A Call to Action for Immigrant Rights

This post was written by Carlene Pinto, Manager of Member Engagement NYC, The New York Immigration Coalition as part of our PowHer the Vote 2017 campaign.

As New Yorkers we have an inherent obligation to stand up for what’s right. Representing New York City, one of the most diverse cities in the world, means supporting the work of those most impacted everyday. The New York Immigration Coalition has been on the forefront of this fight, especially in the hostile federal climate we’re facing today: from Trump’s xenophobic rants about Mexicans that kicked off his campaign, to his blatant islamophobia and Muslim Ban, to his attack on DREAMers and the use of their families as bargaining chips.

Although New York City and its people have been at the vanguard in the ongoing resistance, the truth is that the City can and should be doing more than it has. It is not enough to take a visible, public stance supporting immigrants communities if policies fall short, leaving those most vulnerable at risk. Leaders must take concrete action, like the  unprecedented $10M investment in the New York Immigrant Family Unity Project (NYIFUP) from the City Council, which seeks to provide all detained immigrants with a lawyer if they cannot afford one. However, unwarranted conditions set on the use of the funds backs away from the basic premise of universal representation that has been a hallmark of New York City’s immigration legal programs and would deny the right to counsel to those immigrants who would need it the most. The only way to ensure that every New Yorker receives a fair day in Court is to provide access to counsel for all.

The discussion of intersectionality is important in how we advance immigrant rights across our city. There are several City Council bills that impact immigrants and communities of color that could be advanced to protect our locality in the face of federal abuses of power.  The Right To Know Act is a legislative package to protect the civil and human rights of New Yorkers in everyday encounters with the NYPD by improving transparency and accountability. It consists of two bills (Int. 182B & Int. 541A) that are endorsed by 200+ organizations, have majority support in the NYC Council and are awaiting a vote.

The Public Oversight of Surveillance Technology (POST) Act is another bill that would provide local transparency in a time where we need it most. There is deep concern about how the Trump administration will use the powerful surveillance tools at its disposal, whether to target historically marginalized communities under the guise of national security, to bluntly enforce immigration laws, or to wage “war” on the news media. But in New York City, there should be no confusion about the NYPD’s role in Trump’s agenda, the types of surveillance tools being used on New Yorkers, or the information that the NYPD collects and share with state and federal agencies. The POST Act establishes transparency and reporting requirements for the NYPD’s use of potent surveillance technologies and its participation in information sharing networks. It is similar to bills recently passed or introduced in other progressive cities, such as Seattle, San Francisco, Santa Clara, and Oakland, and it follows the recommendation of President Obama’s Task Force on 21st Century Policing.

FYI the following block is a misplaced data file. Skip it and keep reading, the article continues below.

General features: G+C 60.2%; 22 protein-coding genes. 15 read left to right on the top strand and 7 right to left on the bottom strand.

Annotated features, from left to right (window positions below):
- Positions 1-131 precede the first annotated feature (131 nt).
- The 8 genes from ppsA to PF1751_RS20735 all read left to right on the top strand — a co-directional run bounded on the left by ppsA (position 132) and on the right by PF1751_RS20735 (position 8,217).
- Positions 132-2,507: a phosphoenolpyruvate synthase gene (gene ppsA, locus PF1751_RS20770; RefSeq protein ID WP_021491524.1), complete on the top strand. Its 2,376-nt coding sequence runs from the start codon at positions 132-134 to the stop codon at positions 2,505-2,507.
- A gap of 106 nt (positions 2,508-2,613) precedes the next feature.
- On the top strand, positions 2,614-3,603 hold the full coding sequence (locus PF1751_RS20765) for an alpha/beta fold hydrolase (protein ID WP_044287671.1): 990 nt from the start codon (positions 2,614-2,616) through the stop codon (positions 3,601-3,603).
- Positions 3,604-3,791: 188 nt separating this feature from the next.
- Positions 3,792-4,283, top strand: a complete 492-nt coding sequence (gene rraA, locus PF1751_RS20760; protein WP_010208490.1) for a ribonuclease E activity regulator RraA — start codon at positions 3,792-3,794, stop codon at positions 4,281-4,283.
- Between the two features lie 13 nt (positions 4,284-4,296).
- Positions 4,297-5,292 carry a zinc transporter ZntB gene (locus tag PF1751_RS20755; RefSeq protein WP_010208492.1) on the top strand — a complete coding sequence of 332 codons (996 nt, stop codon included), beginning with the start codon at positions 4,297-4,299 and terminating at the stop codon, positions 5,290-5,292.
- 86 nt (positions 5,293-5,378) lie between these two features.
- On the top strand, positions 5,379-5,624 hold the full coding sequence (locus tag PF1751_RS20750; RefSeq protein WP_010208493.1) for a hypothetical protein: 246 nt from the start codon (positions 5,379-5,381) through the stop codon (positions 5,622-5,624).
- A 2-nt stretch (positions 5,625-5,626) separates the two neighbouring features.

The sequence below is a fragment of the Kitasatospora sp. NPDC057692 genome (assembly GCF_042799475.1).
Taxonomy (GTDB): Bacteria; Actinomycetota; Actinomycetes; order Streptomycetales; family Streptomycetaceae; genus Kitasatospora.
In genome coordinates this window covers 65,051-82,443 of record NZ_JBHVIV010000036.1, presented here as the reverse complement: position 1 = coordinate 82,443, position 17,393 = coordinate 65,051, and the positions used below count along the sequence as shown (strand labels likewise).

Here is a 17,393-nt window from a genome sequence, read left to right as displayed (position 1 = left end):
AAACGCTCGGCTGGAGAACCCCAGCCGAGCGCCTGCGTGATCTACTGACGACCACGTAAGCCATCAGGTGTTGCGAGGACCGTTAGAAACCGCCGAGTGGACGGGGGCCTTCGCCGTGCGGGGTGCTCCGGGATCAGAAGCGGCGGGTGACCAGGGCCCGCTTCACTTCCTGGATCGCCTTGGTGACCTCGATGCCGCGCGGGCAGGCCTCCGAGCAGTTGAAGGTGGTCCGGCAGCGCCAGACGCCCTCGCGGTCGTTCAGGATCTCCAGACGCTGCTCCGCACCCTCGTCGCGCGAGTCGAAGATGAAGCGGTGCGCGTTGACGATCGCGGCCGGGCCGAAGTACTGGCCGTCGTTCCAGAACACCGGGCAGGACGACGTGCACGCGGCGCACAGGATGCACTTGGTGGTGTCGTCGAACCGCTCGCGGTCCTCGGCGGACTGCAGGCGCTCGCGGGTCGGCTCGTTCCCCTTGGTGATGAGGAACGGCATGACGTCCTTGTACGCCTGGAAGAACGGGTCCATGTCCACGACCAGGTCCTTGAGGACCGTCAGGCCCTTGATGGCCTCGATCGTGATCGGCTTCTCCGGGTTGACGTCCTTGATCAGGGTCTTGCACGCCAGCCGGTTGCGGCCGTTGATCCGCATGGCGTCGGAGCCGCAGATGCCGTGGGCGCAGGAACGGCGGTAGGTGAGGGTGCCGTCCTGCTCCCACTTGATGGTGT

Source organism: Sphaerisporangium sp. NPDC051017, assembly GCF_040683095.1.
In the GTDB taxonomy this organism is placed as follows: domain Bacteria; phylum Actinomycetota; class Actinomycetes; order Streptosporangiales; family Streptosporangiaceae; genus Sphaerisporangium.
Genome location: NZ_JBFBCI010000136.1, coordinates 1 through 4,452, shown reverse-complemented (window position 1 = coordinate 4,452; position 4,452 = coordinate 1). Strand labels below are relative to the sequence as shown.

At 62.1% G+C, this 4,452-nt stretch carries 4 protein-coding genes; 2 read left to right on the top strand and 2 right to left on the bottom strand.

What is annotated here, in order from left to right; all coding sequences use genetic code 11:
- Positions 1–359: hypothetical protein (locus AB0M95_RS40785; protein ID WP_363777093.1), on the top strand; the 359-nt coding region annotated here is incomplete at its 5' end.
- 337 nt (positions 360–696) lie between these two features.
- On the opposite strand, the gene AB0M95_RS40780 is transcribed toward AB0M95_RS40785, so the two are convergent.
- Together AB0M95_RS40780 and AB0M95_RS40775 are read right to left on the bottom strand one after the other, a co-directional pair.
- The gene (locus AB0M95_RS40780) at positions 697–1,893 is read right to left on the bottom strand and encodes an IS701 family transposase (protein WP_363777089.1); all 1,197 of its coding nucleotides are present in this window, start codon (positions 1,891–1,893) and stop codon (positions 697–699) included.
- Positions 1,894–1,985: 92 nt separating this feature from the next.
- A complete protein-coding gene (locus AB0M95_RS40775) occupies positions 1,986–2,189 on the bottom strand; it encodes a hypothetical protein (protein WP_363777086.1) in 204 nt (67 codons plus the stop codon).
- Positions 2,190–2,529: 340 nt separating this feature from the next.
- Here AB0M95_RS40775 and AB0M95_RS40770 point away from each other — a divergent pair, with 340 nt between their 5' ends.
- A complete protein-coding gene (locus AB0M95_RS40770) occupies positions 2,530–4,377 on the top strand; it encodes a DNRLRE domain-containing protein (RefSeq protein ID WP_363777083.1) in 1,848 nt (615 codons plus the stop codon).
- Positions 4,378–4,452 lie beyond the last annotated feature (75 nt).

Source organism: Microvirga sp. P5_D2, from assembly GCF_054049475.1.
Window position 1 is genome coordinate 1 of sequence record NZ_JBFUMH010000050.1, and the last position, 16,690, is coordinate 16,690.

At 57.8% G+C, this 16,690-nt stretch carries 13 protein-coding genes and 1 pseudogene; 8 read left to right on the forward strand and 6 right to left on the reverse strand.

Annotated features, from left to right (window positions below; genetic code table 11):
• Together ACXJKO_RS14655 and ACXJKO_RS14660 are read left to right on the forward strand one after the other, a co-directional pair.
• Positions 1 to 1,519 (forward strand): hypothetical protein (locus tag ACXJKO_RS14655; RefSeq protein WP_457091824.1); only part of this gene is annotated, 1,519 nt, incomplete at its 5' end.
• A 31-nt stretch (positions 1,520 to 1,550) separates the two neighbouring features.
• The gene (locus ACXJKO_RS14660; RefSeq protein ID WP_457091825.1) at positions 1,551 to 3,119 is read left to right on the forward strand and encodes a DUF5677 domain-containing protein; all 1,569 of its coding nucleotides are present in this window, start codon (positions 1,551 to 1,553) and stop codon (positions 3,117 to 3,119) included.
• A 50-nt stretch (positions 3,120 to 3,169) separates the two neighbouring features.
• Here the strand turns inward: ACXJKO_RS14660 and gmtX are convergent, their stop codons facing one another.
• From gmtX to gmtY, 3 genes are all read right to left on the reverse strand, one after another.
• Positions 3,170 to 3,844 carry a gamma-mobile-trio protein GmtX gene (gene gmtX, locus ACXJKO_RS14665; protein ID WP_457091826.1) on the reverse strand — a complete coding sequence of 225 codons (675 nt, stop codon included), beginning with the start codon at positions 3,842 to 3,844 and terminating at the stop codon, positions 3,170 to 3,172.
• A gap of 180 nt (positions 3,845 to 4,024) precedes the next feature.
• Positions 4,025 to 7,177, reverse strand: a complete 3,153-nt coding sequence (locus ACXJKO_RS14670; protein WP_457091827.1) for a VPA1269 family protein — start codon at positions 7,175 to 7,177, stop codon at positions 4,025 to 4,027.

It is also crucial that New York City commit itself to protecting and expanding Worker’s Rights. Two weeks ago, the New York City Council voted unanimously to approve a worker safety bill that the NYIC and our member organizations NICE and La Colmena have championed. This bill 1447C establishes safety protocols as a way to prevent construction worker deaths. The vote came one week after two construction workers fell to their deaths hours apart in separate accidents. The bill, Intro 1447-C, would establish safety training requirements for workers at construction sites. The legislation would require construction workers to receive at least 40 hours of safety training as specified by the Department of Buildings; allow employees to continue working while they complete the training; and develop a program that grants equal access to training for all workers, including day laborers and workers employed by certain small business contractors. The bill also includes a required 40-hour class with the United States Department of Labor Occupational Safety and Health Administration (or OSHA).

As New Yorkers it’s important that we stand up for the values that make our city great. In order to do that, we need to hold our local, state and federal elected officials accountable to protecting our communities and those most vulnerable to these ongoing attacks.